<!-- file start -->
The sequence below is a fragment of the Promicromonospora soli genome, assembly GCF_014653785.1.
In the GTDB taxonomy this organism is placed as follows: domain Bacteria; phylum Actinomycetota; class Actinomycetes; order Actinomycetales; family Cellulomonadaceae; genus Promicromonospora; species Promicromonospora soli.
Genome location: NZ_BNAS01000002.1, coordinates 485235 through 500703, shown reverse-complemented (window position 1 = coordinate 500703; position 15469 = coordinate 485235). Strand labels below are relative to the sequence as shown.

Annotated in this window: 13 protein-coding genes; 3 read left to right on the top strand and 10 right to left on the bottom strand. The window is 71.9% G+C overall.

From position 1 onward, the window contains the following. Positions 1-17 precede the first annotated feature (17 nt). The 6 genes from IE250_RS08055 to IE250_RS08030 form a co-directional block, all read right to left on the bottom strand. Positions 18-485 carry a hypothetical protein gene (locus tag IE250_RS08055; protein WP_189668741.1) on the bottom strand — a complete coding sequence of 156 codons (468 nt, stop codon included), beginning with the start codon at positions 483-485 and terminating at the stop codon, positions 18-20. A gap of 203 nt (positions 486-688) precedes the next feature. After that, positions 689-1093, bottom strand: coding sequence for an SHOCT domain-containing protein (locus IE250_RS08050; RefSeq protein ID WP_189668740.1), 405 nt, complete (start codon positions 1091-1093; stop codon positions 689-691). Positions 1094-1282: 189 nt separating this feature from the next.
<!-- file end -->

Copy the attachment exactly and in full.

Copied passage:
The sequence below is a fragment of the Promicromonospora soli genome, assembly GCF_014653785.1.
In the GTDB taxonomy this organism is placed as follows: domain Bacteria; phylum Actinomycetota; class Actinomycetes; order Actinomycetales; family Cellulomonadaceae; genus Promicromonospora; species Promicromonospora soli.
Genome location: NZ_BNAS01000002.1, coordinates 485235 through 500703, shown reverse-complemented (window position 1 = coordinate 500703; position 15469 = coordinate 485235). Strand labels below are relative to the sequence as shown.

Annotated in this window: 13 protein-coding genes; 3 read left to right on the top strand and 10 right to left on the bottom strand. The window is 71.9% G+C overall.

From position 1 onward, the window contains the following. Positions 1-17 precede the first annotated feature (17 nt). The 6 genes from IE250_RS08055 to IE250_RS08030 form a co-directional block, all read right to left on the bottom strand. Positions 18-485 carry a hypothetical protein gene (locus tag IE250_RS08055; protein WP_189668741.1) on the bottom strand — a complete coding sequence of 156 codons (468 nt, stop codon included), beginning with the start codon at positions 483-485 and terminating at the stop codon, positions 18-20. A gap of 203 nt (positions 486-688) precedes the next feature. After that, positions 689-1093, bottom strand: coding sequence for an SHOCT domain-containing protein (locus IE250_RS08050; RefSeq protein ID WP_189668740.1), 405 nt, complete (start codon positions 1091-1093; stop codon positions 689-691). Positions 1094-1282: 189 nt separating this feature from the next.